Saturday, July 07, 2007

It is True that Trade Lowers Inflation

The more I think about it, the more I believe that trade helps lower inflation.......of course, I still believe that the most part of inflation has to do with unemployment rate, productivity, and economic growth, but trade definitely got a role.


DATE: 2007.07.06
SECTION: Globe Life

The no-China syndrome

REBECCA DUBE What would life be like without "Made in China?" Sara Bongiorni decided to answer that question last year, when she and her family resolved to stop buying products manufactured in China.

The answer: harder, and more expensive.

"From the time you get up in the morning to the time you go to bed at night, we are so closely interconnected with the Chinese economy," says Ms. Bongiorni, a business writer in Baton Rouge, La., who chronicles the yearlong experiment in her book A Year Without "Made in China" - to be released on July 15.

Food was the least of her challenges, she says, though the family accidentally bought chocolates, oranges and a box of candy canes from China. She didn't investigate the source of every ingredient: avoiding items marked "Made in China" was challenging enough.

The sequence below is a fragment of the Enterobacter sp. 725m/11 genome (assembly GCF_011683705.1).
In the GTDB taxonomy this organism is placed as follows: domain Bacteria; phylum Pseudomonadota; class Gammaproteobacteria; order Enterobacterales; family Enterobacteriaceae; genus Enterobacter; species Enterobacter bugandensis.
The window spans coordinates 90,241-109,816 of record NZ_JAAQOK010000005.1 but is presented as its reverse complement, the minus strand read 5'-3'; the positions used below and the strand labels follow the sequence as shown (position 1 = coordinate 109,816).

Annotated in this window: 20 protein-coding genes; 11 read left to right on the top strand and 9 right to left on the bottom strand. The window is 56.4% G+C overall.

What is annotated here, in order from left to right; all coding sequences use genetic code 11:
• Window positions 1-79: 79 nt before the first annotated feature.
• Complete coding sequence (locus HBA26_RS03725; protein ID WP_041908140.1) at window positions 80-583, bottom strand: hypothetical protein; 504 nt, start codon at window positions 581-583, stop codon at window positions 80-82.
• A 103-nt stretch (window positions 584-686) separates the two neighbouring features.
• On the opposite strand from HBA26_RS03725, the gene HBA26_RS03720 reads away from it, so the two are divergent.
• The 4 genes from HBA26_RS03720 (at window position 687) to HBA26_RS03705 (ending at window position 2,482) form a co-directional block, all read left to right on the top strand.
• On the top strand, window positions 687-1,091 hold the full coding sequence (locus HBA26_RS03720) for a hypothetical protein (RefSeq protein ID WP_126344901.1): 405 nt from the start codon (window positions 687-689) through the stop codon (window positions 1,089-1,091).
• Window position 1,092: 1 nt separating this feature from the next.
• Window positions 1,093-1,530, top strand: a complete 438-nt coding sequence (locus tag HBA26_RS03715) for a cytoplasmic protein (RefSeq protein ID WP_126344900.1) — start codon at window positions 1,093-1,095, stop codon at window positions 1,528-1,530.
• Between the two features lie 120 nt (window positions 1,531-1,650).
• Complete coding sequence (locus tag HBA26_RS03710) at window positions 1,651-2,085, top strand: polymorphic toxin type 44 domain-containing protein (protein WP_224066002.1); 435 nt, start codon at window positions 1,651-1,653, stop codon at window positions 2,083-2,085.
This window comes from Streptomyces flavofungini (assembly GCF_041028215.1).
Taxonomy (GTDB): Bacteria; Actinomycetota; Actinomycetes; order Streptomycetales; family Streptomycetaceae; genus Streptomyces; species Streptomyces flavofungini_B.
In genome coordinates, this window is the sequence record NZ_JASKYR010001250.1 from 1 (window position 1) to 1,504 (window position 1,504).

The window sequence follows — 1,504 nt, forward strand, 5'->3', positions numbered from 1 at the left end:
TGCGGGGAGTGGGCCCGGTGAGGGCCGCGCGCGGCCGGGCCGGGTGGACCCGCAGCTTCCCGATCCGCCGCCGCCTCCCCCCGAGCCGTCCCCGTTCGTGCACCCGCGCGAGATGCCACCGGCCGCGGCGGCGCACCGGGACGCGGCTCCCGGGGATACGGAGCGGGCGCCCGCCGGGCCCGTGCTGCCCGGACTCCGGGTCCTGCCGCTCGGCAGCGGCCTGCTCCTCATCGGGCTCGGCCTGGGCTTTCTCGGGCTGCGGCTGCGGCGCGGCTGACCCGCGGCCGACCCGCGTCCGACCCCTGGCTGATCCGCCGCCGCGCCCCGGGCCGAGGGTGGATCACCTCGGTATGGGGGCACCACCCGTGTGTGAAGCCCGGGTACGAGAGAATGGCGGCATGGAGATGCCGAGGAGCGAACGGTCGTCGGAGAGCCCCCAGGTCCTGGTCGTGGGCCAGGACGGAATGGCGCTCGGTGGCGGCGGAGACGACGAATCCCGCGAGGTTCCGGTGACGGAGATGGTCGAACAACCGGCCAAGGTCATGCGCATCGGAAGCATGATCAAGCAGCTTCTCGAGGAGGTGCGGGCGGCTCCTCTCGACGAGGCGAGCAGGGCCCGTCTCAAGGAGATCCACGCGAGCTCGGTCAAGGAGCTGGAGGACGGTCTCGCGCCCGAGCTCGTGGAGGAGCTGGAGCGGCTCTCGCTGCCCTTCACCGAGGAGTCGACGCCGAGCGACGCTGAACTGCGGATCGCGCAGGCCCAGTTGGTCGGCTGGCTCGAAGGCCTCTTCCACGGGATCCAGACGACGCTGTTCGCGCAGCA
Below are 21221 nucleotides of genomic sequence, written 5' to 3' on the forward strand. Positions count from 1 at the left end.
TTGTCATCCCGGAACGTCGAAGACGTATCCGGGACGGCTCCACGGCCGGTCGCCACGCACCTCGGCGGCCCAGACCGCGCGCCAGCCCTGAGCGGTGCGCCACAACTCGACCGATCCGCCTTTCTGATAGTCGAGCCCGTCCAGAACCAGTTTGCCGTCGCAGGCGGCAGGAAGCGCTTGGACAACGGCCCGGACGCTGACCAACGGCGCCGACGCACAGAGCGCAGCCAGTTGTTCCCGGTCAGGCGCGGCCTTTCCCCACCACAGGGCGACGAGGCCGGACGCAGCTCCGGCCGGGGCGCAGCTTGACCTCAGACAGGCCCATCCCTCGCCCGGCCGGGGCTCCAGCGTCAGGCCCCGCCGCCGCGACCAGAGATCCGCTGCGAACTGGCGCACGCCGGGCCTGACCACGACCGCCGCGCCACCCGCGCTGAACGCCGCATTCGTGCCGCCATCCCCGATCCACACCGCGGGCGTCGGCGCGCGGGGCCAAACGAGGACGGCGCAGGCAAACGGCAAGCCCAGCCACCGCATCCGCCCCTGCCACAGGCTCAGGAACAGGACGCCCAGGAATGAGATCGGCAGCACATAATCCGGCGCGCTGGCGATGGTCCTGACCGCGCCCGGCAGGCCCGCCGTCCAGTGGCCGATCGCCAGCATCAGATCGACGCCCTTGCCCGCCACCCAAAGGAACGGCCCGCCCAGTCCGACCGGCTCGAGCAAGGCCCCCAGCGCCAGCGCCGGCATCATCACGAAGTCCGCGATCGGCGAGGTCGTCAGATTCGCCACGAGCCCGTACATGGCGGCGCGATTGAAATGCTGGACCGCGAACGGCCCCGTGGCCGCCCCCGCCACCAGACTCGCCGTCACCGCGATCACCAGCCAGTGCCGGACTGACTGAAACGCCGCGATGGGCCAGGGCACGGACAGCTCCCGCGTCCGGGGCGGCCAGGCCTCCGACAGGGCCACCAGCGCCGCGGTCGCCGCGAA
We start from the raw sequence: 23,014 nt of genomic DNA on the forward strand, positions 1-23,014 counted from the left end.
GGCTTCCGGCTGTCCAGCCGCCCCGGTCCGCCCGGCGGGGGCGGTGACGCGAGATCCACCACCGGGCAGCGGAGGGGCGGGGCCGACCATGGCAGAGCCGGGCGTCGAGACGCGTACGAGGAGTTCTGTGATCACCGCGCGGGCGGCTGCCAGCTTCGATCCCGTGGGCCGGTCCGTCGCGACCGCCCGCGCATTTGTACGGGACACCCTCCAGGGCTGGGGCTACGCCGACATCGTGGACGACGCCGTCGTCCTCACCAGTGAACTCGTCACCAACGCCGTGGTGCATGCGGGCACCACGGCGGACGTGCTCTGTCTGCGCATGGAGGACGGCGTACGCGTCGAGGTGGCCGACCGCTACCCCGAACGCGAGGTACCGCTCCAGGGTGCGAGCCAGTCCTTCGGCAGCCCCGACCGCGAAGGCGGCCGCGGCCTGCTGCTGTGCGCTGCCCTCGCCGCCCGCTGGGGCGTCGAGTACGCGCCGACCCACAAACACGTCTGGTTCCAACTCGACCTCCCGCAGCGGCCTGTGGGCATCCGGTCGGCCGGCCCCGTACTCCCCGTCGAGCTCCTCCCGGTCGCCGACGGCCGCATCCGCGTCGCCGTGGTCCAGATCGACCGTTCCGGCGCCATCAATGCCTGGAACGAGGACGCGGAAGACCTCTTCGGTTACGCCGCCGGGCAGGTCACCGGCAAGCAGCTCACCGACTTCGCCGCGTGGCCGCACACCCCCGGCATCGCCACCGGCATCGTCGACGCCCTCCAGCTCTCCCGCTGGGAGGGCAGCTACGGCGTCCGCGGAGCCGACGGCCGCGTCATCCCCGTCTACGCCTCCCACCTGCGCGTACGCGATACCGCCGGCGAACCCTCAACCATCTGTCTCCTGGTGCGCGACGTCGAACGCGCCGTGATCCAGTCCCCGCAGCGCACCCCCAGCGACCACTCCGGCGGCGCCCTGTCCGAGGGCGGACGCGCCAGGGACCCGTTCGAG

When her four-year-old son needed new shoes, she realized how accustomed she'd become to paying $15 (U.S.) a pair at Payless.

She ended up going online and paying $68 for Italian tennis shoes - buying them two sizes too big so they'd last longer.

The toy aisle at Target inspired at least one breakdown from her long-suffering son, who wailed at one point 10 months in, "It's too long without China!" Permanently banning products from China from your life would require major adjustments, she says: "If you decide you won't buy anything from China, you have basically decided you won't own a telephone." Her year without China was more a social experiment than a political statement. She's gone back to her old buying habits - but with a new perspective on how much North Americans rely on Chinese imports.

"We are so quickly becoming interconnected to places we don't understand that are so far away," Ms. Bongiorni says. "There's just no easy, clear, neat choices you get to make as a consumer in this world."


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